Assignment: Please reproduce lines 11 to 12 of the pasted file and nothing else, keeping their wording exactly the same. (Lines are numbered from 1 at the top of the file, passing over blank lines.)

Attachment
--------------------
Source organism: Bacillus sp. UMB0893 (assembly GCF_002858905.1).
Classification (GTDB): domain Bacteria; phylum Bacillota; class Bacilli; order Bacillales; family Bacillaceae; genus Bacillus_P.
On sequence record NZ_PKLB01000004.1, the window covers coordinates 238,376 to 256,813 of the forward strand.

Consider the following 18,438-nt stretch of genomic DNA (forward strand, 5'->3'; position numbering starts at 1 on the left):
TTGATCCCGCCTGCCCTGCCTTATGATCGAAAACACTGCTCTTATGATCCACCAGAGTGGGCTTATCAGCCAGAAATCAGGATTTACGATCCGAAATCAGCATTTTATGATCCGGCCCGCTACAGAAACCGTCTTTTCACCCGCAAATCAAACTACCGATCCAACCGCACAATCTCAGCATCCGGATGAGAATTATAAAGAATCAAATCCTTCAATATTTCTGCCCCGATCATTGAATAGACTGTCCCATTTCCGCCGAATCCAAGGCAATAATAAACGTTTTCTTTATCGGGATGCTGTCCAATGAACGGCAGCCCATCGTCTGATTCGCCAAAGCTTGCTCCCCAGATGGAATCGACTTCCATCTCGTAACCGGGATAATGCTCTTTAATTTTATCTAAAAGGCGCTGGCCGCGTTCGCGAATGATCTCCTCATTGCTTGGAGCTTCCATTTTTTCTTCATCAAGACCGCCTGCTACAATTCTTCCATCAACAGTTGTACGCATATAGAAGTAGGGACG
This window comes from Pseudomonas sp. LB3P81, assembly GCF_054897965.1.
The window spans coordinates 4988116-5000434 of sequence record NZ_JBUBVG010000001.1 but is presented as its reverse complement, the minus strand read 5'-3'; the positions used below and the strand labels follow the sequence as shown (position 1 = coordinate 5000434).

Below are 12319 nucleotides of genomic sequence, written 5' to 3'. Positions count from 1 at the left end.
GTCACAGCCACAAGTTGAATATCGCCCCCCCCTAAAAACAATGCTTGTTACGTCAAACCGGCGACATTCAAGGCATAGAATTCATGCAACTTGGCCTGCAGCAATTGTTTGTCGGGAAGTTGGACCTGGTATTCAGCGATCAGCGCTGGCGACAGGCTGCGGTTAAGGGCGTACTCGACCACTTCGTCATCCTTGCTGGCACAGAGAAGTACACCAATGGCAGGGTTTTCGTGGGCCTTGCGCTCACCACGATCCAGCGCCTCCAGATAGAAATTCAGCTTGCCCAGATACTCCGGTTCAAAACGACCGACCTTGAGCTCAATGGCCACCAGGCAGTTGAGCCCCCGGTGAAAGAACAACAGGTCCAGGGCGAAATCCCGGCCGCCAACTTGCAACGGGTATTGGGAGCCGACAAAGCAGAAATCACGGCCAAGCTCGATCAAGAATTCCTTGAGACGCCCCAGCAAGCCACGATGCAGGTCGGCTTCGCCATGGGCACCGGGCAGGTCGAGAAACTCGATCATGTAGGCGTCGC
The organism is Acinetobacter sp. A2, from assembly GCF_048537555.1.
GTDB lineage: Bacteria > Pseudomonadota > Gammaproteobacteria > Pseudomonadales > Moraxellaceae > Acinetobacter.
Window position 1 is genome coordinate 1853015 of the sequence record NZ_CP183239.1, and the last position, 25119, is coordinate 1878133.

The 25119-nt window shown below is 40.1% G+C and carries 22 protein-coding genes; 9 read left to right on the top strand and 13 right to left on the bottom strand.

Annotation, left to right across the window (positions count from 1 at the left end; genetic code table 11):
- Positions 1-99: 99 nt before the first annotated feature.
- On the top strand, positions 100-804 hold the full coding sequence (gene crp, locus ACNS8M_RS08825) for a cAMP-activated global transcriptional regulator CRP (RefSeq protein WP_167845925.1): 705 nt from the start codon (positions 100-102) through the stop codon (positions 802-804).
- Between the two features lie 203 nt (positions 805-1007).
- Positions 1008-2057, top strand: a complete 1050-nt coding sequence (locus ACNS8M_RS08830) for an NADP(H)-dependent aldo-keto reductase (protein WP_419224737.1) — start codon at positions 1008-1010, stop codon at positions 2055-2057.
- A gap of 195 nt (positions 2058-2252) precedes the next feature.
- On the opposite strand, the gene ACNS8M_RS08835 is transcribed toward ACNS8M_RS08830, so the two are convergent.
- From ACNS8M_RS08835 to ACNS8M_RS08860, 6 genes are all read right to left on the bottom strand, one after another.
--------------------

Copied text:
GTDB lineage: Bacteria > Pseudomonadota > Gammaproteobacteria > Pseudomonadales > Moraxellaceae > Acinetobacter.
Window position 1 is genome coordinate 1853015 of the sequence record NZ_CP183239.1, and the last position, 25119, is coordinate 1878133.